Can I figure out how a cigar will taste just by knowing what country it was made in?

Cigars are a global industry and each country’s cigars have textures and flavors that reflect different rolling techniques, unique curing or aging processes, even the difference in soils from one region to another.   You could spend a lifetime getting to know the subtleties and nuances of each.

It’s likely that the first cigars you choose will be from the Caribbean.

Of course there are always exceptions but it you’re looking to start out with a mild smoke, go Jamaican.  On the other end of the scale are cigars from Nicaragua and Honduras, which are considered more full-bodied.  In between are cigars from the Dominican Republic.  And, at the top of the list – cigars from Cuba, the richest and most prized in the world.

So, are Cuban cigars the best or what?

Some people believe they are the best others feel that they are overrated. I think it is just a matter of individual taste (ie: California Cabernet vs. French Bordeaux). Cuban cigars are typically more of a full-bodied cigar (they have milder versions as well), so if that is what you like than you may enjoy them. Cuban Cigars are made exclusively of Cuban tobacco. The likelihood of coming across a fake Cuban cigar is also pretty strong (it is big business creating fakes). Keep in mind that some Cuban cigars are machine made  – if you want to avoid the chance of this, stick to the larger sizes. (Also see the Top Cuban Cigars list for more information).

How do I know if I want a “strong” cigar?

First, lets lose the term “strong”. In the industry we prefer to refer to them as “full bodied” (although occasionally even I will say something is strong). Secondly, sometimes this will be due to inefficient aging of the tobacco. If you find a cigar line that you like, you may want to slowly move up into more full bodied cigars.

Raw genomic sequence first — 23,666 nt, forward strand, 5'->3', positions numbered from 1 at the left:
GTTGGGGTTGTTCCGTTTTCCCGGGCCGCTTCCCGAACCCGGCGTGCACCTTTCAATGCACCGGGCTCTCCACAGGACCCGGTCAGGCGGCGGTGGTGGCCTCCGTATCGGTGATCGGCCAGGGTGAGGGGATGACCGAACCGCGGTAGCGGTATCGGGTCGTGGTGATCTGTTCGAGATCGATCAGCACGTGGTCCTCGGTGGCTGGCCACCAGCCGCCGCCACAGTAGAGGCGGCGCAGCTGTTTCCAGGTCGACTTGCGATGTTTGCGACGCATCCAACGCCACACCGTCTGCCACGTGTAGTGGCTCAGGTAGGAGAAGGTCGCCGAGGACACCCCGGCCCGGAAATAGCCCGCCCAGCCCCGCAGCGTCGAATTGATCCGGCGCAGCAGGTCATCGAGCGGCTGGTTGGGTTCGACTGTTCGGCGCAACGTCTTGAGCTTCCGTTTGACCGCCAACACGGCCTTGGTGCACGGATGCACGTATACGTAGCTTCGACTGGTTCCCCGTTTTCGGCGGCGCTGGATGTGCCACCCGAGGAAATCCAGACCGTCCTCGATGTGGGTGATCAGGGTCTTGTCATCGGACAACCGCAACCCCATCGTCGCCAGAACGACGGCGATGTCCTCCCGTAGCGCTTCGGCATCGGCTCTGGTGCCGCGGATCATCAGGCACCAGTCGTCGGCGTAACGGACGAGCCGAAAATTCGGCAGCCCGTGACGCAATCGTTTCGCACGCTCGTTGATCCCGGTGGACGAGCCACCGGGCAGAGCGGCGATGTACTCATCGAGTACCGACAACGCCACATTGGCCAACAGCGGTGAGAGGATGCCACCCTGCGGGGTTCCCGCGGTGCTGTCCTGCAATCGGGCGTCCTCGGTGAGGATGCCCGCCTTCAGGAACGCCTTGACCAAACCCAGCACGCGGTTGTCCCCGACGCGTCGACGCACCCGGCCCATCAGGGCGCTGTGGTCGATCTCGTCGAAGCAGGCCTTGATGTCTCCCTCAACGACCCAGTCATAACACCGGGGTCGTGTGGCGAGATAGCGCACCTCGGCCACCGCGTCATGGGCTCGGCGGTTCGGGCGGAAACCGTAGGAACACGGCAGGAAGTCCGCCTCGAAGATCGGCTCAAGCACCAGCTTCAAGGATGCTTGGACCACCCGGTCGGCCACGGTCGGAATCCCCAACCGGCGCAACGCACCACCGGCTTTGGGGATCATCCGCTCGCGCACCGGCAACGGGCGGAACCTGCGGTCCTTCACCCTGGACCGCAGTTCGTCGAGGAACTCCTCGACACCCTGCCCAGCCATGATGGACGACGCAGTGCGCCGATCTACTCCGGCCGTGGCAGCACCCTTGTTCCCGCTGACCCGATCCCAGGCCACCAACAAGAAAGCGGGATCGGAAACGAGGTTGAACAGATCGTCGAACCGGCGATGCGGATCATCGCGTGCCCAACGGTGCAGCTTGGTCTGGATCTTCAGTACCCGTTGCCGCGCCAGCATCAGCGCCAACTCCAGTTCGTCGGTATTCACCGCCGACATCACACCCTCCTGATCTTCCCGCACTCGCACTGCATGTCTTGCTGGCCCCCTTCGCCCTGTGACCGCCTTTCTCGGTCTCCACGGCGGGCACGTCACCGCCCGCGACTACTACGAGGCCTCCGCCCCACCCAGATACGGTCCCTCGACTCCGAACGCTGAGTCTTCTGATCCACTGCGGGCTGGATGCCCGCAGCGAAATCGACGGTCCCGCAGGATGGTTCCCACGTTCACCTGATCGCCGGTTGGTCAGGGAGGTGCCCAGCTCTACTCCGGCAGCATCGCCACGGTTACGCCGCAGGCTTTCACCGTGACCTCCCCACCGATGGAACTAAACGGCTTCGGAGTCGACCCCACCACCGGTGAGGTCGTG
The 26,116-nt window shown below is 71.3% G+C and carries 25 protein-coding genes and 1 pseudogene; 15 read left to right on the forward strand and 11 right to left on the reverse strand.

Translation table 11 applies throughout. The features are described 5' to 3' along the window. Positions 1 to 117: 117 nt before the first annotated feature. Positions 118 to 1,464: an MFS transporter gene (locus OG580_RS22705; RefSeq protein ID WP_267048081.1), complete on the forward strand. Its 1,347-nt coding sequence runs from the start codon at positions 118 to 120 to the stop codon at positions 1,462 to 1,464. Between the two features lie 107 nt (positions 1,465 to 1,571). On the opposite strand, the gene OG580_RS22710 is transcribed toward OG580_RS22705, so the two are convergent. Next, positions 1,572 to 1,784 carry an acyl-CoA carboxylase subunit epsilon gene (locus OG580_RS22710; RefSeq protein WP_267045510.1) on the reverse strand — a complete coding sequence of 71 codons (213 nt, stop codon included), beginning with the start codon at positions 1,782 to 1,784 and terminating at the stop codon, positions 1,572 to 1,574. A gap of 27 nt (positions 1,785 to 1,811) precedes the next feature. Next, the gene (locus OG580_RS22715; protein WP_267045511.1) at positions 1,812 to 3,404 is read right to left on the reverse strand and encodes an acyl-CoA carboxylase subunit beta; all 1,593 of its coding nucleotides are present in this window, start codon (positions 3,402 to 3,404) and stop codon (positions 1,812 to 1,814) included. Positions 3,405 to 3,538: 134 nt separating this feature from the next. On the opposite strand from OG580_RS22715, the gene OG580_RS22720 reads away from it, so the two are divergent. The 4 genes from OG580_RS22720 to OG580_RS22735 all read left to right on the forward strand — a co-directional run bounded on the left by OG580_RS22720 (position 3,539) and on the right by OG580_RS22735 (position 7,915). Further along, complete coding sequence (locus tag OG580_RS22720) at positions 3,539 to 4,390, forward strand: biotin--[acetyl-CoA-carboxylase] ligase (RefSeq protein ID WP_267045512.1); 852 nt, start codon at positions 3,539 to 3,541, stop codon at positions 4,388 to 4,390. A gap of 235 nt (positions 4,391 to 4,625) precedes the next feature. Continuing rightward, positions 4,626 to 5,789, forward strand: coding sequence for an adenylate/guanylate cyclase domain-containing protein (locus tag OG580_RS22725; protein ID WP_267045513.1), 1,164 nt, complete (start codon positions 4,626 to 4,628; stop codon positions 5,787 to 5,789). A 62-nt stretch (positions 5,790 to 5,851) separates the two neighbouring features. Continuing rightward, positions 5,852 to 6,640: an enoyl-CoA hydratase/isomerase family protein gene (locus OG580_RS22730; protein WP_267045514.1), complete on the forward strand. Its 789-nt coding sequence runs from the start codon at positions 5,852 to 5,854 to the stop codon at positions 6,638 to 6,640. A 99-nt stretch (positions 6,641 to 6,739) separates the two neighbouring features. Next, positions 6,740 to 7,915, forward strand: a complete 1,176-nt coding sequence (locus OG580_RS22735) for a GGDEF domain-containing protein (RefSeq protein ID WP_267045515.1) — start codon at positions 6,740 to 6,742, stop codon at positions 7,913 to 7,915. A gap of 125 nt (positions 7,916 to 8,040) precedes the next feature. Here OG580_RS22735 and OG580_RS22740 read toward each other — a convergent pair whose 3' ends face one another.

Comments

  1. Ryan says:

    I am not all that new to cigars, but there’s a question that’s been nagging at me lately. I bought five hand-rolled cigars in Georgetown, Grand Cayman, and the owner of the shop claimed the tobacco was Cuban. While I don’t have much reason to doubt him, I am still skeptical because they were hand-rolled and had no brand for me to reference. I spent about $49 on the five cigars. Seeing as they were rolled right in front of me, I have no doubt as to their quality whatever the filler, and they are consistent and spongy, but of course they cannot be aged all that much other than the likelihood they aged the filler and wrapper beforehand. I smoked all but one and they smoked great, very even smoke and a great flavor. I am saving the last one and I plan to keep it for at least two years before I smoke it on a special occasion.

    What is the likelihood this tobacco was or wasn’t Cuban as claimed, and is it generally better to buy a quality brand than to buy a cigar that is hand-rolled in front of you? Like I said, the dude rolling it knew what he was doing, but I have no way of knowing if the filler really was Cuban, and the hand-rolling seems more gee-whiz than anything else, but I could be wrong.

    • Cigar Secrets says:

      Ah, always a tough guess. Will you settle for a 50/50 chance that it was really a Cuban? The item working in your favor is that they rolled in front of you (never claiming them to be a “name” brand). If you liked them…at that price…worth it either way.